When creating a group using the command line, I can use dscl as follows:

sudo dscl . create /Groups/testgroup
sudo dscl . create /Groups/testgroup RealName "Test Group"
sudo dscl . create /Groups/testgroup gid 999

or I can use dseditgroup:

sudo dseditgroup -o create -n /Local/Default -r "Test Group" testgroup

(here, I let dseditgroup automatically assign a GID)

Many of the posts providing guidance for creating a group also include this command:

sudo dscl . create /Groups/testgroup passwd "*"

and the man page for dscl says the parameter to passwd (in this case "*") is a user_path. In the man page details for passwd, it only talks about it being used to change a password for a user, nothing about how it applies in the context of a group.

when I run

sudo dscl . create /Groups/testgroup passwd "*"

I am prompted for "Password:" and it accepts my admin password (only), and creates a Password field in testgroup. The value for this field displays as an asterisk.

Most (though not all) of the groups on my machine have a Password field such as this. I can scan them quickly using:

dscl . -readall /Groups Password

When I create a Password field for a group like this, does the asterisk indicate some kind of special user_path? Does the field keep track of which user the password is for, and what the password is? Once a Password field is created for a group, when and how might it get used? thanks!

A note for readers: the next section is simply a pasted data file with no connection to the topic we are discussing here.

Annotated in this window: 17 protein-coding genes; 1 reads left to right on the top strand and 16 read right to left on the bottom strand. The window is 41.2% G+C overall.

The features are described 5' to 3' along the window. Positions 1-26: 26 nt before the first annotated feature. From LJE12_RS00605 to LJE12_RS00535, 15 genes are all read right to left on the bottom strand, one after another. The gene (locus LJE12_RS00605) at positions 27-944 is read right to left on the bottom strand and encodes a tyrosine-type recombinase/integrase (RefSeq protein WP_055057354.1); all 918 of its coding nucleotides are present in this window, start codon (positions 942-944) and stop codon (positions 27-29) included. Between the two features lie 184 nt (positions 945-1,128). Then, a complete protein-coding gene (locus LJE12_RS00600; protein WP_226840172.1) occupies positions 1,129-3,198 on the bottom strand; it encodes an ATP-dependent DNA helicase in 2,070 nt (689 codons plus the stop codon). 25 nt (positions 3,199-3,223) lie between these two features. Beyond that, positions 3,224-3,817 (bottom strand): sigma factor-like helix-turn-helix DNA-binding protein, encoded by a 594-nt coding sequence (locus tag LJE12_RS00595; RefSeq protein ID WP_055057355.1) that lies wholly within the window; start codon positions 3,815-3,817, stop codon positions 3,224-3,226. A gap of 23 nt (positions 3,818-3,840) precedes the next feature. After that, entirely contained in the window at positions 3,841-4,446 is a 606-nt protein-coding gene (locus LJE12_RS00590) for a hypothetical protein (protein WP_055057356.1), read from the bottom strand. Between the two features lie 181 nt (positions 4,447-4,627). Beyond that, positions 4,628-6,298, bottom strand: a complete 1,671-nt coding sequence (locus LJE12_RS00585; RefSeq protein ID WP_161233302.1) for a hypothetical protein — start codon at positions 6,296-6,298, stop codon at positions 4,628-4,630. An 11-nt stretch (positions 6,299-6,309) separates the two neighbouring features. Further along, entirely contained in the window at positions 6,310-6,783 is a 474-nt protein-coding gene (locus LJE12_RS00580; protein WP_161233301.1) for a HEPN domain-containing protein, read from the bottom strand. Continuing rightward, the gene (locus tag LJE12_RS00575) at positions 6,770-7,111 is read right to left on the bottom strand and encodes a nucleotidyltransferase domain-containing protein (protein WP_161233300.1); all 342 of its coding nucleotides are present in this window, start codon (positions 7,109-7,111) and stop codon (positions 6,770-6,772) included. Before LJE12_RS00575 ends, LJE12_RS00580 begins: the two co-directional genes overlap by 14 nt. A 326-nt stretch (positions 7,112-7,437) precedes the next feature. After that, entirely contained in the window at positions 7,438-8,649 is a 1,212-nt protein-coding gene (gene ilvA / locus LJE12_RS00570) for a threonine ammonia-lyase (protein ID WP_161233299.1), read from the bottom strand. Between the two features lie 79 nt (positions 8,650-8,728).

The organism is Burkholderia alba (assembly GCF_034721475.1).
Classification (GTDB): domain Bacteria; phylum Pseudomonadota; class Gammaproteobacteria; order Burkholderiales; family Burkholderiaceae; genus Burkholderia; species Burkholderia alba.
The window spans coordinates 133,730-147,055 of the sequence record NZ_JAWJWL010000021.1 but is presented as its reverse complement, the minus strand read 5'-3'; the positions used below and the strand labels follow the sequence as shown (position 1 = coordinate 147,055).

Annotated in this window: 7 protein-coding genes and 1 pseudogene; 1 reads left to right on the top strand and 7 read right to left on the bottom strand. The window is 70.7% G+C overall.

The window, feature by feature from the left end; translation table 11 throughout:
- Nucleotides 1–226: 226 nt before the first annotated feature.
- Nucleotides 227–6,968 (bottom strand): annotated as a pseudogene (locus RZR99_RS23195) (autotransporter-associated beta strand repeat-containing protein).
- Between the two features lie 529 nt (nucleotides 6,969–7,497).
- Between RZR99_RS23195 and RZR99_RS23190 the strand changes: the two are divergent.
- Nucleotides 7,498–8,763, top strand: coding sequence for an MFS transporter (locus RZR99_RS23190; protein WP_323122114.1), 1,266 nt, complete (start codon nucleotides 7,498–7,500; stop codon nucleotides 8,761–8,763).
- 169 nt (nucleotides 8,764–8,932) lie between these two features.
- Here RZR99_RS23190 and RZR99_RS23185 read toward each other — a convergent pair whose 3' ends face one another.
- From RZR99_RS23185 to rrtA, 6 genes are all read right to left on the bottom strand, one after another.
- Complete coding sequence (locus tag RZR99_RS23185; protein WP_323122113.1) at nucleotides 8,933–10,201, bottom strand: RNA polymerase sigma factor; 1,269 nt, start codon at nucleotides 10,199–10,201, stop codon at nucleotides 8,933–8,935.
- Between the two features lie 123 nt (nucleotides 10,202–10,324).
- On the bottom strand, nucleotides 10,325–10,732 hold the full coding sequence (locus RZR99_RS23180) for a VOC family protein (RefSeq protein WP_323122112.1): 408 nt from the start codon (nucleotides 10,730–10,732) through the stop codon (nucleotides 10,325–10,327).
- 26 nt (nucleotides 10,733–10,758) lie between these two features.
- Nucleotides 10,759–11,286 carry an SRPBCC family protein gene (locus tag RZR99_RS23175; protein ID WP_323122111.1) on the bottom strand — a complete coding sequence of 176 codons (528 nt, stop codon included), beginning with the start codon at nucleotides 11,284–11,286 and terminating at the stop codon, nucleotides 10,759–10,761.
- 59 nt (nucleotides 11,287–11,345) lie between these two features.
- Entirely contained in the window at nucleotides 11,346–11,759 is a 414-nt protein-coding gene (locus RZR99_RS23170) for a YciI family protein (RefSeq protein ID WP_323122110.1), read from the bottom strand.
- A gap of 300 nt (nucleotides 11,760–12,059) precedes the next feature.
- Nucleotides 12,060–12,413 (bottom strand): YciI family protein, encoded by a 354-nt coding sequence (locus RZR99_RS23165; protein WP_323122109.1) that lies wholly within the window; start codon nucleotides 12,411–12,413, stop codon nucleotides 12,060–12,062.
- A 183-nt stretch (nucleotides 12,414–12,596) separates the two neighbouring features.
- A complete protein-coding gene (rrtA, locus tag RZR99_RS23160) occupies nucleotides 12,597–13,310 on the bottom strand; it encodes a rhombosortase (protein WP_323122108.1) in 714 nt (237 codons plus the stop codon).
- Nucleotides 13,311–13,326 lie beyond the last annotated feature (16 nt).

2 Answers 2


Groups with passwords will allow a user to become a member of that group if the user knows the group password and even if the user is not a member of that group. I'm not sure that group passwords are even implemented in OS X.

In general, if you see the password field set with a single "*" that means the password is not set. Since macOS is POSIX, consulting the Open Group documentation will always give you some clues-http://pubs.opengroup.org/onlinepubs/9699919799/utilities/newgrp.html

  • Is your "Groups with passwords will allow user to become a member" a general principle for many OS or something you are saying macOS does (or did) specifically at some point?
    – bmike
    Jul 6, 2018 at 12:17
  • @bmike- A principle from OS's in the past not macOS. I really can't pinpoint which ones but I do remember that this was possible. I think you can still do this in linux but I don't see any value in doing so.
    – fd0
    Jul 6, 2018 at 12:30
  • 1
    @fd0- thanks! I see now that the password I provide at the prompt is not what gets stored for the group, and that the asterisk is not a representation of a password, it is literally what is getting stored. The password prompt I get is just to authorize the setting of a group's password. I now also see that any text provided and stored in the password field is readable via dscl by non-admin users, which really does make it hard to understand the value in using it ..
    – hoeaku
    Jul 6, 2018 at 13:26
  • I'm curious why so many of the macOS groups have a Password field created, only to assign an asterisk to it (and why some instructive posts include the step of creating and assigning the field this way). Why not just leave out the Password field if it is not going to be used?
    – hoeaku
    Jul 6, 2018 at 13:33

This dates back to Unix. The * locks the group so only the static members are part of it. If there is no password, then anybody can become an member of the group.

newgrp groupname

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